GrumiChama time again!

Discussion in 'Food - Cooking, Preserving & Fermentation' started by ClissAT, Dec 3, 2017.

  1. ClissAT

    ClissAT Valued Member Premium Member GOLD

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    On my rounds of the orchard the other evening I saw to my horror that the flying foxes had found the grumichamas.
    Most were almost ripe with about 1/3 the crop still quite green.
    But I had to pick right then in the failing light or there would be none left the next day.
    I grabbed 4lt ice cream container & just dragged as much fruit off the tree as I could see in the half dark until the container was over flowing.

    For a funny thing to do, I plonked the partly full container on the table with my dinner.
    All I can manage to eat at any one time is a handful of these luscious fruit.
    The rest went into the fridge.

    So dinner on 28November2017 consisted of some salad items wrapped in freshly picked lettuce leaves, followed by as many grumichamas as I could stuff in! :eat:

    They are fairly big this season & I realise when adding this photo to my folder on the pc that the previous season was in late January. So it has cropped very early this year or perhaps there'll be another crop in the coming January.
    dinner with grumicharmas.jpg
     
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  2. Letsgokate

    Letsgokate Valued Member Premium Member GOLD

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    Yum, the flying foxes seem worst this year. We have ha stop bring mangoes in early than we would like as the foxes were eating around the outside of unripe mangoes.
     
  3. ClissAT

    ClissAT Valued Member Premium Member GOLD

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    Yes Letsgo, they are doing that here too. So disheartening to see all my hard work being smashed by bl@@dy pesky critters.:censored:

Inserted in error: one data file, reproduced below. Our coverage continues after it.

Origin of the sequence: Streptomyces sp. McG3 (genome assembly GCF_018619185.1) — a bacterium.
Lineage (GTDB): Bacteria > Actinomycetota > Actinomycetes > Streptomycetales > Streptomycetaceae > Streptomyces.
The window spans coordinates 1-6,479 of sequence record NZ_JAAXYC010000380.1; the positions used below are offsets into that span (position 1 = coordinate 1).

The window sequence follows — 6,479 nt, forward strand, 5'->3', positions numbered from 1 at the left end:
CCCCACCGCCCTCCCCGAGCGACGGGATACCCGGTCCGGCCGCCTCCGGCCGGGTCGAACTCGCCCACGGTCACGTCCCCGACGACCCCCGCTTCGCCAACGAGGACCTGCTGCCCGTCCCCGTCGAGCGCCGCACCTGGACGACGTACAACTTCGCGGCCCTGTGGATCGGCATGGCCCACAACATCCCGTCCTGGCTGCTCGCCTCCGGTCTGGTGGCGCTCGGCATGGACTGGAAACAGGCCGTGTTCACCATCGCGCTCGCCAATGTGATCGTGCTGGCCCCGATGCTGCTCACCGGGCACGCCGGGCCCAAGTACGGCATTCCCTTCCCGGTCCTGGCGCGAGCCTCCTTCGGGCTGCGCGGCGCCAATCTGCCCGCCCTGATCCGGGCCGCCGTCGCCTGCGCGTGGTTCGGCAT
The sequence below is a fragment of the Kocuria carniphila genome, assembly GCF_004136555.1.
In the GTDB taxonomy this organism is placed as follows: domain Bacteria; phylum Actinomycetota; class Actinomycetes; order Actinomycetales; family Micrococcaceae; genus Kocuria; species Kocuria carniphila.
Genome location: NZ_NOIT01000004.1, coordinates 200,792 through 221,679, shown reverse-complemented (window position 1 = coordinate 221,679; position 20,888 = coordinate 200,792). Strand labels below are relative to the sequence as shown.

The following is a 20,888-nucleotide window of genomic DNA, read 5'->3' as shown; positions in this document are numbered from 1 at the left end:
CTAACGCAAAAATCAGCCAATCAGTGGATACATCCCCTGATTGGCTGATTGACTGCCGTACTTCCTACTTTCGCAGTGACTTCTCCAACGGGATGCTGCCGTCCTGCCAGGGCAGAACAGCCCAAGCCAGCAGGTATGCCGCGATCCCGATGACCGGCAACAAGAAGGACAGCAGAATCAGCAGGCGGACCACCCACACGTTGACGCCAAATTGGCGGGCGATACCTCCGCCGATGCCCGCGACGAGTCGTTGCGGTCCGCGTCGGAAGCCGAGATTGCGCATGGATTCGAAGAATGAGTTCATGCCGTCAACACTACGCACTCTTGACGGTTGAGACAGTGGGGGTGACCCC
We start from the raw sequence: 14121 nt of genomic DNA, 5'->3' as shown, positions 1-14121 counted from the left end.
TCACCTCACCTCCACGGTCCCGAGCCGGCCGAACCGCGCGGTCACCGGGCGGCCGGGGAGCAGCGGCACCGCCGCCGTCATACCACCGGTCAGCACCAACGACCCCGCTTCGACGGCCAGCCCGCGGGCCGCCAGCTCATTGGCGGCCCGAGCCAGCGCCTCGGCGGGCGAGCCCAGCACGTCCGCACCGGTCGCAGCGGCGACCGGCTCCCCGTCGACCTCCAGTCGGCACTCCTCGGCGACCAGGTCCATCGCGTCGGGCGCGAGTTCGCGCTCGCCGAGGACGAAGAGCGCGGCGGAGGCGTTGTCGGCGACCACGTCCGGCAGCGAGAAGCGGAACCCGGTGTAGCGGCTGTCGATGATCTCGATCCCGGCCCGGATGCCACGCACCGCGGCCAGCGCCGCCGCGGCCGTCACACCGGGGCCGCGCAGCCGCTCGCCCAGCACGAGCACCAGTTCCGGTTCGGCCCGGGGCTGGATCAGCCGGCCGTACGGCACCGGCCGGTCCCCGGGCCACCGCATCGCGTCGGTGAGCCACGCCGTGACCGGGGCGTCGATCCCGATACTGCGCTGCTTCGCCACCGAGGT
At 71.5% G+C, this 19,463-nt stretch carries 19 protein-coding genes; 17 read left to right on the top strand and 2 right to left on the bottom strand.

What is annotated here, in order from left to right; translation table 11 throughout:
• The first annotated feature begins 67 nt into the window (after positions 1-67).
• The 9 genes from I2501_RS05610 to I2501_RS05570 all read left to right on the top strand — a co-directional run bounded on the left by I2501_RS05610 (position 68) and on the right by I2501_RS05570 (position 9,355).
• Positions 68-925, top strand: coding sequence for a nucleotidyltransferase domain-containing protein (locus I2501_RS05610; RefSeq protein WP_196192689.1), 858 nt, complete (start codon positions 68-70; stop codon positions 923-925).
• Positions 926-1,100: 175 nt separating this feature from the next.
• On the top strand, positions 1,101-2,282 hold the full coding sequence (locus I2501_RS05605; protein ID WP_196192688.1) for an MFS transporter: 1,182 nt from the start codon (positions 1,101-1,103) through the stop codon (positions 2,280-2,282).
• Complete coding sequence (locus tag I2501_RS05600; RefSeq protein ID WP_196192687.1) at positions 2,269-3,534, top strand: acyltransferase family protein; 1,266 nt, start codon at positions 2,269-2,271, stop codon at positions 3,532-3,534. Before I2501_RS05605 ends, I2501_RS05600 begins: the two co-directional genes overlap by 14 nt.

I lost half the crop in a hail storm couple weeks ago, now the bats are working their way through the rest.
    Just eating the skin off the half grown fruit & dropping the innards to the ground all over the place.
    Lots of back breaking work for me to go round the 5 trees daily to pick up all the potential mowing day missiles before they get lost in the fast growing grass.
     
  4. Kasalia

    Kasalia http://retired2006.blogspot.com.au/ Premium Member

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    Picked mine just now, first really big crop this year. 20171204_165550.jpg


    Now what to do with it?
     
  5. ClissAT

    ClissAT Valued Member Premium Member GOLD

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    Eat 'em! :D
     
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  6. Ash

    Ash Valued Member Premium Member

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    Amazing fruit!
    Thanks for sharing these. They look so healthy and a fantastic alternative to cherry.
     
  7. Robyn67

    Robyn67 Active Member Premium Member

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    yum - perhaps some yummy jam. We have native birds eating our fruit - I will net them next year, but this year hasn't been good for anything except the apples.
     
  8. Letsgokate

    Letsgokate Valued Member Premium Member GOLD

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    Yum looks great.
     
  9. Sharann

    Sharann Member Premium Member GOLD

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    Is the grumichama related to cherries? Flying squirels must be a pest, are you able to do pest control for them?
     
  10. Letsgokate

    Letsgokate Valued Member Premium Member GOLD

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    Flying foxes are protected. Since they are high in the trees there doesn’t seem to be a lot people can do. Have heard of people going out and making noises and bashing etc to scare them off but I don’t think much really works. Smaller trees of course can be netted and also bag individual fruits.
     
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  11. Mark

    Mark Founder Staff Member

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    Same here...

    Our biggest issue is the fruit fly. I got a shock after I harvested about 50 and then put them in the fridge overnight for safekeeping before making jam only to find a heap of fruit fly maggots in the base of the container the next day - they had burrowed out of the fruit due to the cold! Yuk... There was no sign of sting on the berries.
     
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  12. ClissAT

    ClissAT Valued Member Premium Member GOLD

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    I must keep an eye out for that now Mark.
    I have been thinking GC's didn't get attacked by FF.
     
  13. Mark

    Mark Founder Staff Member

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    I wish that was the case... Our GC is growing really well at the moment too - it seems to have established well after years of slow growth.